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1/5. Spindle epithelial tumor with thymus-like differentiation (SETTLE) of the thyroid.

    BACKGROUND: Tumors of the so-called intrathyroidal epithelial thymoma type are a rare group of thyroid neoplasm tumors. Of this type of tumor, spindle epithelial tumor with thymus like differentiation (SETTLE) has been reported only 17 times in English literature. methods: An 18-year-old woman was initially seen with a 6-cm left thyroid mass that was resected with a left thyroidectomy. Histopathologic features of the excised left thyroid tumor together with an immunohistochemistry and electron microscopy led us to a diagnosis of SETTLE. RESULTS: Most of the specimen was composed of highly cellular spindle cells that formed intersecting and streaming fascicles. The spindle cells showed both vimentin immunoreactivity and cytokeratin immunoreactivity but no immunoreactivity for thyroglobulin or calcitonin. Electron microscopic examination of the spindle cells demonstrated prominent cytoplasmic tonofilaments, desmosomes, and basal lamina consistent with epithelial cell origin. dna content analysis by flow cytometry revealed dna diploidy. CONCLUSIONS: SETTLE of thyroid gland is an extremely rare entity. A review of the literature reveals that SETTLE has distinctive morphologic features and an immunohistochemical profile.
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2/5. Spindle-cell epithelial thymoma. Fine-structural and tumor lymphocyte observations.

    A fine-structural study of a spindle-cell epithelial thymoma in a patient with pemphigus and autoimmune hemolytic anemia is presented and compared with the few previously described. Because light-microscopic features suggested hemangiopericytoma, critical fine-structural comparisons between spindle-cell epithelial thymoma and hemangiopericytoma are detailed. Based upon groups of tonofilaments with desmosomal insertions, abundant well-formed desmosomes, negligible numbers of pinocytotic vesicles, and an absence of myofilaments and dense bodies, an epithelial origin for this tumor is proposed. Langerhans' cell granules, a new observation in thymoma, were found in cells of probably histiocytic origin. Tumor lymphocyte studies revealed that more than 95% of cells formed E rosettes, 36% formed EAC rosettes, yet none contained surface immunoglobulin. The significance of these observations is discussed.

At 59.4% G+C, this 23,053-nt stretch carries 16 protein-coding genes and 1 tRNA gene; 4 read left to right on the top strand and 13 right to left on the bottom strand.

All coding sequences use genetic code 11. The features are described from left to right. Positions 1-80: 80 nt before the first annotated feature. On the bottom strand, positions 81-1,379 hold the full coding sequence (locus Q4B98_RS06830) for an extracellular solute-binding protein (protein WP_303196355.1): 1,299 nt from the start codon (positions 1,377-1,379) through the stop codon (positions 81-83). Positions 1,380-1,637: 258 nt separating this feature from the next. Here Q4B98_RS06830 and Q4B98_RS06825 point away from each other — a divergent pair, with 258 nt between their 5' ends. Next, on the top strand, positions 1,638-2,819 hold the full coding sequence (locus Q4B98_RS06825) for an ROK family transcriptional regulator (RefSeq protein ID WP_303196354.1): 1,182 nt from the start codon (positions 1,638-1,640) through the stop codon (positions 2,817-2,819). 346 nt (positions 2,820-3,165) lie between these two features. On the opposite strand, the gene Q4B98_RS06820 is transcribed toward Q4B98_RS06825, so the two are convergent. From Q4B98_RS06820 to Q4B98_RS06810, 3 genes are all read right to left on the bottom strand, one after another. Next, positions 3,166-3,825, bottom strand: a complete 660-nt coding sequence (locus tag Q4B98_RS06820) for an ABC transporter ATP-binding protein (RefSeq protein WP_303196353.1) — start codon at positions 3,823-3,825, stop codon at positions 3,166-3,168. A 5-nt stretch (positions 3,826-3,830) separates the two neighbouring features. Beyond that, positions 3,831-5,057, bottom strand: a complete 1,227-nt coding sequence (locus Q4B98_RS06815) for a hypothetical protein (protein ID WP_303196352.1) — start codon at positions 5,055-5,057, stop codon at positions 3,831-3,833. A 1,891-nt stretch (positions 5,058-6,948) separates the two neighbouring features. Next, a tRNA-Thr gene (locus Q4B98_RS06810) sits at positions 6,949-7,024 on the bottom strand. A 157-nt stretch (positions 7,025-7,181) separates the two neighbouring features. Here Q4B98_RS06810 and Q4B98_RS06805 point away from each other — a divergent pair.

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3/5. Three subtypes of poroid neoplasia in a single lesion: eccrine poroma, hidroacanthoma simplex, and dermal duct tumor. Histologic, histochemical, and ultrastructural findings.

    A single poroid neoplasm composed of three histologically distinct lesions (hidroacanthomas simplex, eccrine poroma, and dermal duct tumor) is reported. Comparative histologic, histochemical, and electron-microscopic studies revealed that each tumor subtype contained varying proportions of poroid cells, clear cells, and cuticular cells. The major component of all three neoplasms was poroid cells, which, under the electron microscope, were characterized by a few, small, poorly developed desmosomes, and were histochemically characterized by a positive succinic dehydrogenase reaction. The dermal duct tumor was cultured, and showed similar histochemical findings to the in vivo poroid cells. These results suggest that poroid cells play the most important role in the histogenesis of these three neoplasms.